Review: Alice In Wonderland, Derby Theatre

Actor Abby Wain was so enchanted by Lewis Carroll’s magical world as a child that her parents thought they should have named her Alice.

So for her the chance to play the character on stage in her home town was a dream come true and she certainly made the most of the opportunity in Derby Theatre’s Christmas production.

There is no question that the talented young actor was the star of the show. She gave a remarkably energetic and passionate performance which must have delighted director Sarah Brigham.  Abby’s aerial silks dancing, used to portray Alice falling down the rabbit hole, was stunning.

The whimsical world of fantasy that is Alice In Wonderland was adapted for the Derby stage by Mike Kenny, who has given it a clever, contemporary twist by framing it in the modern world where an anxious Alice frets about looming school exams.

Picture by Robert Day
Picture by Robert Day

As Carroll says in his book “Imagination is the only weapon in the war against reality,” and Alice finds herself trying to discover who she is in a magical world of her own.

After falling down the rabbit hole she discovers a Wonderland in all its nonsensical glory, where the creatures  she encounters mirror the people in her reality world – Mr Buck her time-sensitive teacher becomes the White Rabbit, her overworked mother the Duchess, the haughty head teacher the Queen of Hearts and her laid back school friend Harry the Mad Hatter.

Kenny has given us all the curious characters we love from the story and included key scenes such as the tea party, the croquet match and the trial. In addition to the lines and rhymes from Carroll we have new poetry from the writer and  original songs and music from composer Ivan Stott.

The revolving stage came into its own as Alice moved from one curious situation to another on the inventive set designed by Neil Irish and Brigham’s direction and choreography of the cast was faultless.

Most of the cast were performing at the theatre for the first time and hopefully we will see many of them again in the future.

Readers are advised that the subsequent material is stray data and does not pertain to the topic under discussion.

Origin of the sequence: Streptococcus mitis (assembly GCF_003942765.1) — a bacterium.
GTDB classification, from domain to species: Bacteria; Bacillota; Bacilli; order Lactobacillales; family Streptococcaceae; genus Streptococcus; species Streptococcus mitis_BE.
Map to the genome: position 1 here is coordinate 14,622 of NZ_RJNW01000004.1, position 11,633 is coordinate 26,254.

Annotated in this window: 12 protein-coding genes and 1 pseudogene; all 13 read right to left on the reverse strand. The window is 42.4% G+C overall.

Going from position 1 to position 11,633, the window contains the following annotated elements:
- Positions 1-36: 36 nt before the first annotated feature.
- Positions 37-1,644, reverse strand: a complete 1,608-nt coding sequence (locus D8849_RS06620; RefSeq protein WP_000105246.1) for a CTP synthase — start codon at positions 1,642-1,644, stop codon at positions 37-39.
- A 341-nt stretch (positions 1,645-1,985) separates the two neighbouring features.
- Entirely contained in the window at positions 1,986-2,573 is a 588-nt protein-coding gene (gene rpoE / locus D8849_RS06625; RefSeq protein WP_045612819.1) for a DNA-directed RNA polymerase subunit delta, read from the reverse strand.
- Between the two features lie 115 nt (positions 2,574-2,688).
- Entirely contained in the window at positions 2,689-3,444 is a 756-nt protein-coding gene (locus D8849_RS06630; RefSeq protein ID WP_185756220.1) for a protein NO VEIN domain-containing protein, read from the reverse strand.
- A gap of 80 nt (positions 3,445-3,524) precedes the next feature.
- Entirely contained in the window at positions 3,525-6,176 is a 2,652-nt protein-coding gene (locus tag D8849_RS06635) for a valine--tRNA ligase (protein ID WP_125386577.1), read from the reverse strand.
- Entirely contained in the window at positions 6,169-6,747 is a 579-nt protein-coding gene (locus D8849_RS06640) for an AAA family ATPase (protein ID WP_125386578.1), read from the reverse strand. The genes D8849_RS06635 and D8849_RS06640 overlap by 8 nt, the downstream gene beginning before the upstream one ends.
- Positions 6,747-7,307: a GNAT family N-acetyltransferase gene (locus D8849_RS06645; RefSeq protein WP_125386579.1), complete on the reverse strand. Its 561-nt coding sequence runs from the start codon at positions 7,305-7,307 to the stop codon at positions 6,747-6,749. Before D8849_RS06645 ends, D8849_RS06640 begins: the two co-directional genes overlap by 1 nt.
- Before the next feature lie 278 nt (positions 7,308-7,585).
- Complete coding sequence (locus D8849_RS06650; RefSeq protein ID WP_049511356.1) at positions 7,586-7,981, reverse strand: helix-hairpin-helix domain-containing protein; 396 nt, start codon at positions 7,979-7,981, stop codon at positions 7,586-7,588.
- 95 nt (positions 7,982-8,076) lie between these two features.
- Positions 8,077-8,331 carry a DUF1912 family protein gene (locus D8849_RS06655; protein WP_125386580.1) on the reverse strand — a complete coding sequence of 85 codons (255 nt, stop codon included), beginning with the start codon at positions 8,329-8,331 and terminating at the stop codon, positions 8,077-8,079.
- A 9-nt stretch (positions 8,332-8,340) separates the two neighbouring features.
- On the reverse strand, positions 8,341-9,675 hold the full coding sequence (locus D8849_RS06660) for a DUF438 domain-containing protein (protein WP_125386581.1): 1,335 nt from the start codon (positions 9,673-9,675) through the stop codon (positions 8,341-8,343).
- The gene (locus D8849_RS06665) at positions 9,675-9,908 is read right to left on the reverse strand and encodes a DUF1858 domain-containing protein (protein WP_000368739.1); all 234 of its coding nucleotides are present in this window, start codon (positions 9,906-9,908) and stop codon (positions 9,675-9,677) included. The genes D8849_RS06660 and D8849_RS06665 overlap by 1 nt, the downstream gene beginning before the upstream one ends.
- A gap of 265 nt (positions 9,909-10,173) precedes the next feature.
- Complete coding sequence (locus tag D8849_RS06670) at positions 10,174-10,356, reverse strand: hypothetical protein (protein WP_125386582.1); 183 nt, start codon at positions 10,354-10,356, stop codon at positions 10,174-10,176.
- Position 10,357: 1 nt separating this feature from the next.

Joanna Brown, who played the Queen of Hearts, was brimming with confidence – possibly aided by the magnificent costume she was gifted and Dominic Rye was an entertaining Mad Hatter, who the team kitted out in a Tartan theme once it was discovered he could play the bagpipes.

However it was Keshini Misha, who played the Caterpillar, Cheshire Cat and Alice’s elder sister in the real world, who stood out from the rest for me. The savvy young actor oozed oodles of enthusiasm and I am sure she will be back on the city’s stage.

Picture by Robert Day
Picture by Robert Day

The rest of the cast were John Holt Roberts as Tweedle Dee and the King of Hearts; Elizabeth Eves, Duchess and Mum; Paula James, Tweedle Dum and March Hare; Jack Quarton, White Rabbit and Mr Buck and Helena Rimmer, Dormouse and Dora.

The Young Company are T’yanna Asafu-Adjei, Emma Balderston, Hanna Bricklebank, Lotty Bricklebank, Scarlett Brittan, Keisha Ghai, Joshua Gill, Thomas Hathaway, Christopher Johnson, Emmy Jones, Ben Pimperton, Daniel Pimperton, Holly Pridmore, Rene Stanley, Ryan Vaughan, Lottie Venskus, Eva Waller and Roxy Wright.

Lighting was by Emma Jones, casting by Kay Magson, the audio visual designer was Barret Hodgson, choreographer for The Lobster Quadrille was Kitty Winter, the aerial silks specialist was Gareth Bailey and the resident assistant director Lekan Lawal.

The show can be seen at Derby Theatre until January 7. For ticket details go to